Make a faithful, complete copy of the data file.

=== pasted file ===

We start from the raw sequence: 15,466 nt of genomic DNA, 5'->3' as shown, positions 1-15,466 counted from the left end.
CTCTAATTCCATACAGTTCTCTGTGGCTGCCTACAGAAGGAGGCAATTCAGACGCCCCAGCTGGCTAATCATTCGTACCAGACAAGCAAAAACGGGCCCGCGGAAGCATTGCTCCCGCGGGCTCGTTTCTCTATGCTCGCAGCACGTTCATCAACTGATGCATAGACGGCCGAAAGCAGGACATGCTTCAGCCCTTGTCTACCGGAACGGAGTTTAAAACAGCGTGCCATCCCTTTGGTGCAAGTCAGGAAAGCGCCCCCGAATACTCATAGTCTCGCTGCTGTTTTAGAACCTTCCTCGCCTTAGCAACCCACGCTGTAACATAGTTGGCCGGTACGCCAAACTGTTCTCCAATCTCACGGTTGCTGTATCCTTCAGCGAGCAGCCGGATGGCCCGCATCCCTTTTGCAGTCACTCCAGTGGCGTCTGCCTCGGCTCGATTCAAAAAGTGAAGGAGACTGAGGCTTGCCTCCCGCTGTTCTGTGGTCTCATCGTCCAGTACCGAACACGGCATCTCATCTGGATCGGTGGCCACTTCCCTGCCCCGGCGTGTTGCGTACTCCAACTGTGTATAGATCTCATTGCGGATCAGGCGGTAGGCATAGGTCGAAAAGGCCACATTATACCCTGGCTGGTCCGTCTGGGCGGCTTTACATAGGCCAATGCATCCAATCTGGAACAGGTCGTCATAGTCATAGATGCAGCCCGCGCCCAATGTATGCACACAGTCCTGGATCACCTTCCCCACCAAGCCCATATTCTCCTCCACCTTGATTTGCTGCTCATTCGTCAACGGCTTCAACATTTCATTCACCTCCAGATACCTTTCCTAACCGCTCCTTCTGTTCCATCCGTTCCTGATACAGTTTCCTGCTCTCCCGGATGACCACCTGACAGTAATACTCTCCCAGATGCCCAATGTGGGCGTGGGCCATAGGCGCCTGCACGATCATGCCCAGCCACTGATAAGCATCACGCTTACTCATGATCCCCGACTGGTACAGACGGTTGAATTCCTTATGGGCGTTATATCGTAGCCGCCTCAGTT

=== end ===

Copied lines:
We start from the raw sequence: 15,466 nt of genomic DNA, 5'->3' as shown, positions 1-15,466 counted from the left end.
CTCTAATTCCATACAGTTCTCTGTGGCTGCCTACAGAAGGAGGCAATTCAGACGCCCCAGCTGGCTAATCATTCGTACCAGACAAGCAAAAACGGGCCCGCGGAAGCATTGCTCCCGCGGGCTCGTTTCTCTATGCTCGCAGCACGTTCATCAACTGATGCATAGACGGCCGAAAGCAGGACATGCTTCAGCCCTTGTCTACCGGAACGGAGTTTAAAACAGCGTGCCATCCCTTTGGTGCAAGTCAGGAAAGCGCCCCCGAATACTCATAGTCTCGCTGCTGTTTTAGAACCTTCCTCGCCTTAGCAACCCACGCTGTAACATAGTTGGCCGGTACGCCAAACTGTTCTCCAATCTCACGGTTGCTGTATCCTTCAGCGAGCAGCCGGATGGCCCGCATCCCTTTTGCAGTCACTCCAGTGGCGTCTGCCTCGGCTCGATTCAAAAAGTGAAGGAGACTGAGGCTTGCCTCCCGCTGTTCTGTGGTCTCATCGTCCAGTACCGAACACGGCATCTCATCTGGATCGGTGGCCACTTCCCTGCCCCGGCGTGTTGCGTACTCCAACTGTGTATAGATCTCATTGCGGATCAGGCGGTAGGCATAGGTCGAAAAGGCCACATTATACCCTGGCTGGTCCGTCTGGGCGGCTTTACATAGGCCAATGCATCCAATCTGGAACAGGTCGTCATAGTCATAGATGCAGCCCGCGCCCAATGTATGCACACAGTCCTGGATCACCTTCCCCACCAAGCCCATATTCTCCTCCACCTTGATTTGCTGCTCATTCGTCAACGGCTTCAACATTTCATTCACCTCCAGATACCTTTCCTAACCGCTCCTTCTGTTCCATCCGTTCCTGATACAGTTTCCTGCTCTCCCGGATGACCACCTGACAGTAATACTCTCCCAGATGCCCAATGTGGGCGTGGGCCATAGGCGCCTGCACGATCATGCCCAGCCACTGATAAGCATCACGCTTACTCATGATCCCCGACTGGTACAGACGGTTGAATTCCTTATGGGCGTTATATCGTAGCCGCCTCAGTT